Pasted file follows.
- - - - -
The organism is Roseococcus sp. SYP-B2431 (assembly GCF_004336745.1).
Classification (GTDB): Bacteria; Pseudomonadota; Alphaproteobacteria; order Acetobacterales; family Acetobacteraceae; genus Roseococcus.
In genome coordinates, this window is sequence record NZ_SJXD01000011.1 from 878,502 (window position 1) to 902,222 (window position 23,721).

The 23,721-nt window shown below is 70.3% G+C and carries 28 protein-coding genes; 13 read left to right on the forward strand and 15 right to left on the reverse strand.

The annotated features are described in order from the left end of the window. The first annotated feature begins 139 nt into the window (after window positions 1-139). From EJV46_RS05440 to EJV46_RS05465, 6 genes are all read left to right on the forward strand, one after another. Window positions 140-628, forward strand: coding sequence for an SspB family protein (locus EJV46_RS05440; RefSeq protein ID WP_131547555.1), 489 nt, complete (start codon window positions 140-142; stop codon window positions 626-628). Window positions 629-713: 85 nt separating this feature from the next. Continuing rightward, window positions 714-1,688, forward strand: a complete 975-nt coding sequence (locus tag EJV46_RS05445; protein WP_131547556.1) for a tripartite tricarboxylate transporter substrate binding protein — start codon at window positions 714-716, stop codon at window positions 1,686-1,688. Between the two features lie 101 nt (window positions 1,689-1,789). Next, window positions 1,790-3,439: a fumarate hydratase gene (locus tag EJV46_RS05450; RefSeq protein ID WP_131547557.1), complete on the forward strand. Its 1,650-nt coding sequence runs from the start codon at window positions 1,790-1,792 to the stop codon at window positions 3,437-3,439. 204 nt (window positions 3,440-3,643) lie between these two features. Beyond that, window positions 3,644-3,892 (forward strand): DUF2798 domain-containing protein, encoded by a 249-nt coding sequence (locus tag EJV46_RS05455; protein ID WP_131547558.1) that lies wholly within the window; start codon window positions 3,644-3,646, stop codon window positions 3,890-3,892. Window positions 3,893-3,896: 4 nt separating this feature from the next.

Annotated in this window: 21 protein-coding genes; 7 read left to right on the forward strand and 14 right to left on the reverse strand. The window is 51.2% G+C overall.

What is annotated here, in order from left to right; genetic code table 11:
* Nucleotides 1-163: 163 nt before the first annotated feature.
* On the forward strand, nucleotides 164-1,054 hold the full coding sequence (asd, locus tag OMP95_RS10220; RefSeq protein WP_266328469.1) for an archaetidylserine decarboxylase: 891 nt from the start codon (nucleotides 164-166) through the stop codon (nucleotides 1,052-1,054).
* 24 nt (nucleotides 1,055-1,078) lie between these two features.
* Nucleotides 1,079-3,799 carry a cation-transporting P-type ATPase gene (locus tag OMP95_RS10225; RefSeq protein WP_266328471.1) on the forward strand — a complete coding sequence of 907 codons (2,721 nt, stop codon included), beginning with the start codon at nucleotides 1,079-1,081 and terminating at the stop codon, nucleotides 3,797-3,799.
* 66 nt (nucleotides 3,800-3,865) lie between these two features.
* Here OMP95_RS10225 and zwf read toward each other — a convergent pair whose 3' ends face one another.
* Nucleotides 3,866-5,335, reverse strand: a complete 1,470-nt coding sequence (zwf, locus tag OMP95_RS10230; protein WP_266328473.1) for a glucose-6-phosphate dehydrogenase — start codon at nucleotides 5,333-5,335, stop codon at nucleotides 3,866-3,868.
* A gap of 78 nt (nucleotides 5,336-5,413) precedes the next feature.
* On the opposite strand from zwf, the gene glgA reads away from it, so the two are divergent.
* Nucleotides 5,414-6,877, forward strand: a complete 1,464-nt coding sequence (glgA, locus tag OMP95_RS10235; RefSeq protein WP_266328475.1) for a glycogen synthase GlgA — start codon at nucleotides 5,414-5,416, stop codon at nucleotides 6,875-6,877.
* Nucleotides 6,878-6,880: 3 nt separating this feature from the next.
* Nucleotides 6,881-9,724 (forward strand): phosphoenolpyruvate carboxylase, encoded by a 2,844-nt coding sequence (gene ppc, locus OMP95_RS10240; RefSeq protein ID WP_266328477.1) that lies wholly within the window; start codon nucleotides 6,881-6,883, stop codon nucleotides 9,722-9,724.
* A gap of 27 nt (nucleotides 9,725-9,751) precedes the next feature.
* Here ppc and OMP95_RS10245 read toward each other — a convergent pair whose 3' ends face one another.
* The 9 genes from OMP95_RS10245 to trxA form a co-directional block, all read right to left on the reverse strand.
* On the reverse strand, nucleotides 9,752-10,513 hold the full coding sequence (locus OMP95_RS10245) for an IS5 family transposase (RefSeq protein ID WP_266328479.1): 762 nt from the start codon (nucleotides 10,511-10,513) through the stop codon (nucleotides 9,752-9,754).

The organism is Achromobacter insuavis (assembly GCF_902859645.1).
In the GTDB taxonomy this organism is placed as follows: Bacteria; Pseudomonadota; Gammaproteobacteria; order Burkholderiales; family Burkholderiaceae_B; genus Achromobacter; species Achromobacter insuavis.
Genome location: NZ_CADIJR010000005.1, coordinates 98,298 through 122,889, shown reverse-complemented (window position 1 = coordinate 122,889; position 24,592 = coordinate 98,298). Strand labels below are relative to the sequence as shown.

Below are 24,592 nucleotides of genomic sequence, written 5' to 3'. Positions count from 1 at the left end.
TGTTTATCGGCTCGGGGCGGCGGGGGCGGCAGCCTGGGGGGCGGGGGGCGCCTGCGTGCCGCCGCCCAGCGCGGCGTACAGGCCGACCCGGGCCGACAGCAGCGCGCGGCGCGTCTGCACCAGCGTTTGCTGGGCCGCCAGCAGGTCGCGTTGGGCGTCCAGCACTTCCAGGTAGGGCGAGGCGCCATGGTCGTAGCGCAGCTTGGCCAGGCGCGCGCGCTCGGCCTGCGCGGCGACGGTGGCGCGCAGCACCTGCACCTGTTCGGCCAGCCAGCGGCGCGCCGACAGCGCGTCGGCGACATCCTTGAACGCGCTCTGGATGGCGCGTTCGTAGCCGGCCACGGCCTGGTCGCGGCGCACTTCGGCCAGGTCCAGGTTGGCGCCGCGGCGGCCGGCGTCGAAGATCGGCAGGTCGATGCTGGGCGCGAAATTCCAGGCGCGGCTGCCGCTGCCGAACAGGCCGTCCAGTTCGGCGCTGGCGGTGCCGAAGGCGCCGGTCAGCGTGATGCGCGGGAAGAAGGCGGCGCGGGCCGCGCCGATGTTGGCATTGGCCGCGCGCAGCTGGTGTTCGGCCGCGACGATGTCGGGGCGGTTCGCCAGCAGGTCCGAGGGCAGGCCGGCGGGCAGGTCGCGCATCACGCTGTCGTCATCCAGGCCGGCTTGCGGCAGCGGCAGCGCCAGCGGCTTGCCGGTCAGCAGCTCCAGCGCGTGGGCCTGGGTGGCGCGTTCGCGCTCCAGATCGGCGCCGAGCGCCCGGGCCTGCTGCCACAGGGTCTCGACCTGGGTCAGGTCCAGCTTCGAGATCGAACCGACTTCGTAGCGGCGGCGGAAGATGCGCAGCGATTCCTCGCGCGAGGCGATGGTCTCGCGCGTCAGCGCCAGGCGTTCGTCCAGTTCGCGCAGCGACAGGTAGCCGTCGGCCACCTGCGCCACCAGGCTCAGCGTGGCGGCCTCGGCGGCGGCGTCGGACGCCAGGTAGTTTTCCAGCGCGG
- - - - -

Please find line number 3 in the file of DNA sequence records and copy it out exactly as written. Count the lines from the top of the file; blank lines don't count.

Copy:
In genome coordinates, this window is sequence record NZ_SJXD01000011.1 from 878,502 (window position 1) to 902,222 (window position 23,721).